By Sarah Wright
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A Delicate Balance
Finding a way to be a good parent and family member while also doing everything you can to excel in school is a daunting prospect. But there are ways to bring the two seemingly disparate parts of your life together. You just need to get creative and approach both roles in a way that's different than parents who don't go to school, or students who don't have children.
By trying to think of yourself as both a parent and a student at the same time, rather than as one or the other at different times as needed, you might end up coming up with your own creative ideas to make life easier. Here are some things you can try to get started.
Use your family as study buddies.
If you have older kids, you can enlist their help with things like preparing for tests and proofreading papers. Chances are they have some good tips and tricks for studying that you might have forgotten since the last time you were in school.
Combine your school chores with your kids'.
Your morning routine probably already involves getting the kids ready for school. Now that you're a student, you might as well roll your own preparations into that process. If your kid needs a new notebook for school, you should think about whether there's anything you need from the school supplies aisle as well. Getting in the habit of thinking about your school to-do list as another part of your parenting to-do list may help you save some time.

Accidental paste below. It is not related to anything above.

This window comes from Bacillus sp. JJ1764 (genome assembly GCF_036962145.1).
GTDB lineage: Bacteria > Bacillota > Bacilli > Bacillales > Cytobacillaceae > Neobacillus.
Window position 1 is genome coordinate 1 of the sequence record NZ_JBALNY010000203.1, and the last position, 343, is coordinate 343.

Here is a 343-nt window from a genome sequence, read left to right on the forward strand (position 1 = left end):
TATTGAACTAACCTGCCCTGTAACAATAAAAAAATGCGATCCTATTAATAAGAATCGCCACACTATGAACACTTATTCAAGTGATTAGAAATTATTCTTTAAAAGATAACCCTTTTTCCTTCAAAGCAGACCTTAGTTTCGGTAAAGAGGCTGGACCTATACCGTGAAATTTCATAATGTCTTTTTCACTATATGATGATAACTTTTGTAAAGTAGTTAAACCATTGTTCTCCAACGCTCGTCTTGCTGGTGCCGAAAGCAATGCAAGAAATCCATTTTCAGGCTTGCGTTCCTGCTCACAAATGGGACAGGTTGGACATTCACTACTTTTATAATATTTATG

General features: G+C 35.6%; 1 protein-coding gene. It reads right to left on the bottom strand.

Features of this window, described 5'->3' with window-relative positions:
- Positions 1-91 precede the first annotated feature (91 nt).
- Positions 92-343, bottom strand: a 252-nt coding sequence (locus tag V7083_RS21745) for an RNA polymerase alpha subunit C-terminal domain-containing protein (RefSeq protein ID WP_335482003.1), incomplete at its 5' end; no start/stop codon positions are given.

Start a family group homework time tradition.
It can be difficult to spend time with your kids while you're trying to do your homework, so why not combine homework time with family time? That way, you can make sure your children are doing what they need to do while you're also taking care of your own educational responsibilities.
See if your school has childcare.
Paying for childcare can be a big expense, and it can make the prospect of going to school seem impossible. If you have to choose between going to class and paying for daycare, check and see whether your school offers childcare for students. If they don't, they might have suggestions for affordable options that you can pursue so you can keep taking classes.
Parents often fall into the category of 'nontraditional student', which should be cause for concern if you want to earn your degree on time.